Did you get any messages along the lines of "upgrading storage format to version XXX" ? This is the type of upgrade we don't support, since it would require us to not only write an SQL upgrader, but also a downgrader. Not that writing a downgrader is particularly hard, but we don't have any code patterns in place to downgrade anything. There would need to be changes to calStorageUpgrades.jsm that allow doing this for more than one version and possibly not allowing this if the storage format is very old or it would cause dataloss. I recall there was another bug around the storage cache that might have caused this error message too. I don't have a reference atm though.
Note that my calendars are all in ICS, which I think is a standard that you didn't change. You only changed the format of your local cache. So, you could just drop the cache and refresh it. I think that would have been the right solution for my particular case with ICS calendars. > Did you get any messages along the lines of "upgrading storage format to version XXX" ? Not that I remember. > Not that writing a downgrader is particularly hard Another way - in general, if this is the main database - is to either 1) amend the format in a backwards-compatible way (preferred way) 2) ask the user for confirmation before upgrading in such a disruptive way 3) Make a backup of the old file, by putting the new format in a new filename (plus maybe warn the user, because changes in the new app version won't be seen in the old app version)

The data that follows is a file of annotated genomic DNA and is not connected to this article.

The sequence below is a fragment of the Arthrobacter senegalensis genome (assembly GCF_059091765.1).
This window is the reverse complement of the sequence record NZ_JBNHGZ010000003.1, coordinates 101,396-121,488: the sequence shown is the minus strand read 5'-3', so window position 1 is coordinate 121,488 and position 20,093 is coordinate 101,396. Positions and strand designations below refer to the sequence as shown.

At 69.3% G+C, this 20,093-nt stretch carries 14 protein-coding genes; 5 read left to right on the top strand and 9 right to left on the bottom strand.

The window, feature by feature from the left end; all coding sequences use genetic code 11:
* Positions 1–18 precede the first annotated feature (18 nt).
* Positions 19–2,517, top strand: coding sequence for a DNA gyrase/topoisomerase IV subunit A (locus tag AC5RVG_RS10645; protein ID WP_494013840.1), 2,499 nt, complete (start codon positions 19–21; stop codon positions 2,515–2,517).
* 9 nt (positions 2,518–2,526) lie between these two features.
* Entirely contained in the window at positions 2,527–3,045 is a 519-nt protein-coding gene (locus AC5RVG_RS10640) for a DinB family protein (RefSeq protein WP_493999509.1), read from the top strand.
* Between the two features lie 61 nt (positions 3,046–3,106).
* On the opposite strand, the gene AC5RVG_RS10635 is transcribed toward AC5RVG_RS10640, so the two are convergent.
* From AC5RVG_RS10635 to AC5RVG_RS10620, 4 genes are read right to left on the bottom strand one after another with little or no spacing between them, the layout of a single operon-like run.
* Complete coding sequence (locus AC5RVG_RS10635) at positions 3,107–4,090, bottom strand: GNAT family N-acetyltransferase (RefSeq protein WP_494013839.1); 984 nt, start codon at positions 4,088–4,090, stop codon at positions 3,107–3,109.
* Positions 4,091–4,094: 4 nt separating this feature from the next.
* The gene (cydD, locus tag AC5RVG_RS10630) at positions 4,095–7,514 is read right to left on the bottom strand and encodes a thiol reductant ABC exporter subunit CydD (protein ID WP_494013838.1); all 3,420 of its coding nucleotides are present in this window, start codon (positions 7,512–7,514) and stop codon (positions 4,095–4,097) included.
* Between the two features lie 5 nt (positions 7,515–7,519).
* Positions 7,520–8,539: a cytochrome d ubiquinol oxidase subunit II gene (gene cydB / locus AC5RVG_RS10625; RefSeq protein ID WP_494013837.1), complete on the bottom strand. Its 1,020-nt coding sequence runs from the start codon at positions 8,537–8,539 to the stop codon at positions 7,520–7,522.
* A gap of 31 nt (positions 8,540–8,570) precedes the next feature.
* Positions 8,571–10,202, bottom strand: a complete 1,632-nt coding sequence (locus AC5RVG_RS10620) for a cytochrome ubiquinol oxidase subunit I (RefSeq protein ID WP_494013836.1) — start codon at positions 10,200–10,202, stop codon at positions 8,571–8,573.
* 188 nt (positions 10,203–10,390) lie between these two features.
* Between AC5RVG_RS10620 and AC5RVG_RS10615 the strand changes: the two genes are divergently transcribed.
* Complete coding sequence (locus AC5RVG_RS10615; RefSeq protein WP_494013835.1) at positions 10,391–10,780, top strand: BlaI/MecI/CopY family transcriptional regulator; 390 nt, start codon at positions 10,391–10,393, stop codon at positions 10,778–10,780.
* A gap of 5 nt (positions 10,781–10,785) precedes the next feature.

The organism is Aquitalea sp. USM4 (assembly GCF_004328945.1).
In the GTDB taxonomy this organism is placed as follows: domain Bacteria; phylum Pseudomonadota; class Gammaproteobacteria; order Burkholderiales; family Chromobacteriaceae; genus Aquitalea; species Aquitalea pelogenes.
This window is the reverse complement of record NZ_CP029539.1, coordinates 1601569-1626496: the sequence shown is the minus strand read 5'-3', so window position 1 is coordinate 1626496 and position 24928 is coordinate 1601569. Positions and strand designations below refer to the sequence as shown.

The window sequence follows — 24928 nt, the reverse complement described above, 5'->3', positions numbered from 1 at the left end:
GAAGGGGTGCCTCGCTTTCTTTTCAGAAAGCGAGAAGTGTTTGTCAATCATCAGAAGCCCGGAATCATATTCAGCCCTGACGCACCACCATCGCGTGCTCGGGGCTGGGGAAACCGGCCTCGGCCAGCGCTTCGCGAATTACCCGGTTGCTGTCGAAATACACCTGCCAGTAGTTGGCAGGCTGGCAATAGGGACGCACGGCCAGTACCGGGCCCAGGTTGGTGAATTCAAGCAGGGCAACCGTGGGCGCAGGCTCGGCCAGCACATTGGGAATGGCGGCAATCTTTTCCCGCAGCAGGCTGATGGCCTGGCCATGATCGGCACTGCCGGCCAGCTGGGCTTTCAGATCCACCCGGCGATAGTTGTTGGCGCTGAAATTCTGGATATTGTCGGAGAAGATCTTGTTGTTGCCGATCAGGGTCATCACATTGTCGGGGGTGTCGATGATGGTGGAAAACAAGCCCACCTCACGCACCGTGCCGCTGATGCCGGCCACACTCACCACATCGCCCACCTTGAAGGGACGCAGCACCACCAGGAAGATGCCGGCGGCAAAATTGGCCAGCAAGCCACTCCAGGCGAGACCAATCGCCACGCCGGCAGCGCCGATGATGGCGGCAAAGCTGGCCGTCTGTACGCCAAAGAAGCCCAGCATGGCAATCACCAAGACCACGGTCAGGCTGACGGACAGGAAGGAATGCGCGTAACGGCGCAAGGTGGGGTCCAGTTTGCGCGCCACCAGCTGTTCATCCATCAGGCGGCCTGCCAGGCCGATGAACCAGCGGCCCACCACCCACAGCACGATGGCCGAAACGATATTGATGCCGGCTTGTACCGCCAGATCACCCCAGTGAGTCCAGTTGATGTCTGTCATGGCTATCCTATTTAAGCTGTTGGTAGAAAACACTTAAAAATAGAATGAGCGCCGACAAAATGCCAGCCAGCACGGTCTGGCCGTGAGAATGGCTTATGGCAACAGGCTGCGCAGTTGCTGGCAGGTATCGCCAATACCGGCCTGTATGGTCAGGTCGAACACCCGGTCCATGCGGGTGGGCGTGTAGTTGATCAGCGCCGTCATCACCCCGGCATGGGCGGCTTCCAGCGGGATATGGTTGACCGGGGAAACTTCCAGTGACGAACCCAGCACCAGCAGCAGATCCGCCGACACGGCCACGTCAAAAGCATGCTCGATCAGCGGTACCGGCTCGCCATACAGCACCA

(In reply to Ben Bucksch (:BenB) from comment #7) > > Did you get any messages along the lines of "upgrading storage format to version XXX" ? > > Not that I remember. If this was not there, then it might not be a problem of the database upgrade but instead the other bug that recently showed up regarding cached calendars. > 3) Make a backup of the old file, by putting the new format in a new filename > (plus maybe warn the user, because changes in the new app version won't > be seen in the old app version) Oh this should actually be in place, there should be a local.vNN.sqlite or so in your calendar-data directory, and also a cache.vNN.sqlite with NN being the database version.